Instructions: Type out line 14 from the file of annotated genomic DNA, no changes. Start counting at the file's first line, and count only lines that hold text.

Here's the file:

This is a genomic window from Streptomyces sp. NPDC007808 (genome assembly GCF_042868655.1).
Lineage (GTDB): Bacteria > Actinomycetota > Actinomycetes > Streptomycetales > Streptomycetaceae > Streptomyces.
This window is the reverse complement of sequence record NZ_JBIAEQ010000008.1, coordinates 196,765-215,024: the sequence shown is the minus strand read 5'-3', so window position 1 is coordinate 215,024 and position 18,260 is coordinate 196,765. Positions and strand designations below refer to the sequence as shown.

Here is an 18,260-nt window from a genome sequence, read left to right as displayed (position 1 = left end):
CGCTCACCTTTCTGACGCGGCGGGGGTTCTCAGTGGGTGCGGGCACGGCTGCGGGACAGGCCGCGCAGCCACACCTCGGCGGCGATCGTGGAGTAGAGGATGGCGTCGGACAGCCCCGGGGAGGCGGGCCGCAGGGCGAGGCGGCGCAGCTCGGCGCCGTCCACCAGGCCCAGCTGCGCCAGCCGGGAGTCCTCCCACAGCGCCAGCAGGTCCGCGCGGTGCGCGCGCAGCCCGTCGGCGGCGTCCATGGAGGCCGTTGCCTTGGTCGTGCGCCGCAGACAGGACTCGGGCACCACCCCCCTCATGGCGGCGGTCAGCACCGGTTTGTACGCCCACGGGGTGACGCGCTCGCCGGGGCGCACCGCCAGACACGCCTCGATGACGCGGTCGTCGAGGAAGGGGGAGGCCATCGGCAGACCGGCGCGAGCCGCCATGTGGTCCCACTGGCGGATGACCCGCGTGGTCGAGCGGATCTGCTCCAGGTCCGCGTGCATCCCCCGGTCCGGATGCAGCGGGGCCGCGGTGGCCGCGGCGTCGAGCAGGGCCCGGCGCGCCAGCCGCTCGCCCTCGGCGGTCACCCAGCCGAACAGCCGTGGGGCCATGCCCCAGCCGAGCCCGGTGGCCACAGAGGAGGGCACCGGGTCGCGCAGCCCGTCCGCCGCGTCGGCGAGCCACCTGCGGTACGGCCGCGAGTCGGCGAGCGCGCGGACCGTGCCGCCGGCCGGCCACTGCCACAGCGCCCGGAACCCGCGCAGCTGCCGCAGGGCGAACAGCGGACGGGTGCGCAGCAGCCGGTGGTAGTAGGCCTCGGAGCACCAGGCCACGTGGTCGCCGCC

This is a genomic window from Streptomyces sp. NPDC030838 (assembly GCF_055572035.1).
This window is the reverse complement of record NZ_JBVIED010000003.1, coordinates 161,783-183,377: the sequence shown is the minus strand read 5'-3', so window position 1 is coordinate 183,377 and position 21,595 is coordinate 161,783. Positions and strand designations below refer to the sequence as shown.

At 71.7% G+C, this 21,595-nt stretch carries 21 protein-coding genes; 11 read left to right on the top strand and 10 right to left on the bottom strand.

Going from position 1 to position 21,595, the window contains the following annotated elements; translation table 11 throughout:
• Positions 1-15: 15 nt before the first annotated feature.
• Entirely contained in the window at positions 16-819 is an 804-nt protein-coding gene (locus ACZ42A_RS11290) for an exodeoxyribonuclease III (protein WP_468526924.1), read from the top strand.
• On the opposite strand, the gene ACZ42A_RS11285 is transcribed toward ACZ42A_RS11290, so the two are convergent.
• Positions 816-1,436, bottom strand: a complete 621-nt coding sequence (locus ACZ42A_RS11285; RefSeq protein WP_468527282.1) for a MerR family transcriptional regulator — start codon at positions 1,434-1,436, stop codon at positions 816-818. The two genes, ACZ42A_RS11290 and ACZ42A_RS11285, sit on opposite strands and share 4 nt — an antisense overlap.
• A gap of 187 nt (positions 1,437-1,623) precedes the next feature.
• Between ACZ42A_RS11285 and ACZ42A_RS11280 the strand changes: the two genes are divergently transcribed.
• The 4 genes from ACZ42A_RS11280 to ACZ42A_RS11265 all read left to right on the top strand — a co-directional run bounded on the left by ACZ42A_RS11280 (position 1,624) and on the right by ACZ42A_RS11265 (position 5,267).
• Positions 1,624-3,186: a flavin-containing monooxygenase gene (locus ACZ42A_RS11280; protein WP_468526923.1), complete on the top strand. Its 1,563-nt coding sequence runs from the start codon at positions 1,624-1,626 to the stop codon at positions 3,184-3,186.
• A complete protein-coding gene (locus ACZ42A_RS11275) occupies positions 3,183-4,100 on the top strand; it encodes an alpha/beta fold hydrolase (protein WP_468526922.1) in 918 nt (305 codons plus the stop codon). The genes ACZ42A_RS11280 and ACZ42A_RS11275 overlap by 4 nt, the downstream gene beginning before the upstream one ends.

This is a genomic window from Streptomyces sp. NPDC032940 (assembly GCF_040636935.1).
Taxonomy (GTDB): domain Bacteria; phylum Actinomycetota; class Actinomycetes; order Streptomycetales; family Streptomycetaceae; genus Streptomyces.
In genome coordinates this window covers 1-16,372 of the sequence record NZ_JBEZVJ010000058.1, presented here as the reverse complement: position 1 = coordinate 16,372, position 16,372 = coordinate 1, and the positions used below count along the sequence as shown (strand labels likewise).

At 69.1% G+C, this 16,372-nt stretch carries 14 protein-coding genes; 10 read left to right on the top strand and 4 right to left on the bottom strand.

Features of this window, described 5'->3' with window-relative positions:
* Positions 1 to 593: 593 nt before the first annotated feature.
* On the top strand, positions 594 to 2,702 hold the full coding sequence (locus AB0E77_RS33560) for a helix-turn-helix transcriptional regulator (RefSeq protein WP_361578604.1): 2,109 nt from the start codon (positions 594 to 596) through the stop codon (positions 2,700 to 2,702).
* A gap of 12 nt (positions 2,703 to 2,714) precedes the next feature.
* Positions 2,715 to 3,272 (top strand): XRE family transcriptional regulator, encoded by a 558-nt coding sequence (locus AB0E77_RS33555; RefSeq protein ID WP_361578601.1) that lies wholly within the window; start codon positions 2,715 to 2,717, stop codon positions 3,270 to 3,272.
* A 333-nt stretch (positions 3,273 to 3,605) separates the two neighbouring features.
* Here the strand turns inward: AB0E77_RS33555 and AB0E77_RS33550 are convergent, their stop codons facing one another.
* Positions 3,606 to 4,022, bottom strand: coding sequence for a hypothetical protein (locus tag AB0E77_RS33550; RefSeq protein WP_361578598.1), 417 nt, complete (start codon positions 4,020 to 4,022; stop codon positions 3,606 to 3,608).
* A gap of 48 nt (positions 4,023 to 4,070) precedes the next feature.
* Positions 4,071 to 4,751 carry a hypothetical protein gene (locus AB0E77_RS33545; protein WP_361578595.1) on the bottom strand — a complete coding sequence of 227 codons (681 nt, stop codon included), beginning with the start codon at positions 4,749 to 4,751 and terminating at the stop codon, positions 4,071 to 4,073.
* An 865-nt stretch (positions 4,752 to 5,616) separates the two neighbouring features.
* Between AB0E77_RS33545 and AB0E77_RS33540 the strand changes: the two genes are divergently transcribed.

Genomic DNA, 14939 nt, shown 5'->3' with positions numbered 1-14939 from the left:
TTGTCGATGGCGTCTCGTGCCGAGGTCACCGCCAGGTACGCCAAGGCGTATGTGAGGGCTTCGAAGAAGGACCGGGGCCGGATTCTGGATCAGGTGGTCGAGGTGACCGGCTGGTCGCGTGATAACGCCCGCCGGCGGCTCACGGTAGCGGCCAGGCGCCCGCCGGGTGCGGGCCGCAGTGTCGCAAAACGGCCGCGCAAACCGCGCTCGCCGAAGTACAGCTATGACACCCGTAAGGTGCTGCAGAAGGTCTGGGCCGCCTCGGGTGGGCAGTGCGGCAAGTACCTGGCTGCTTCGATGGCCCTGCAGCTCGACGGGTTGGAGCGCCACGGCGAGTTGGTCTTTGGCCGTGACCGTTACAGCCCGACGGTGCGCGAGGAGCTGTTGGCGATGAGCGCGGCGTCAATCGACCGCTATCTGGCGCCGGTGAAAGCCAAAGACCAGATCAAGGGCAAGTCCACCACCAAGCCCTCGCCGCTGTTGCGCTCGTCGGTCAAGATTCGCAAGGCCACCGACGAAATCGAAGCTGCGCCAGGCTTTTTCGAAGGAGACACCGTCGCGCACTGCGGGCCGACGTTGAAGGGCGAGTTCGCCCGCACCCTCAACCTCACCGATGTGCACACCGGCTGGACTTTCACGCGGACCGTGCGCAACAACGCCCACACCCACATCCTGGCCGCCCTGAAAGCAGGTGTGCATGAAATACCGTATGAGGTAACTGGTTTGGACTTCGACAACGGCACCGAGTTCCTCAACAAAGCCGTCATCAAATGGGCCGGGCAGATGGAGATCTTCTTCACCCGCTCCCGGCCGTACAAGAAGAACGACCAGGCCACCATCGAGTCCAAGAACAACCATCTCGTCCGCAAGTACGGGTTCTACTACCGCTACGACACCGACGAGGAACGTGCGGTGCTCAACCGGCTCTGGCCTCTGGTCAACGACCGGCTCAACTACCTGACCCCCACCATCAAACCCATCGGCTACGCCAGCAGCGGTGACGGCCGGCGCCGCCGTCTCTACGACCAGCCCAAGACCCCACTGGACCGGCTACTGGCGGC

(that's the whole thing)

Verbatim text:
• A gap of 187 nt (positions 1,437-1,623) precedes the next feature.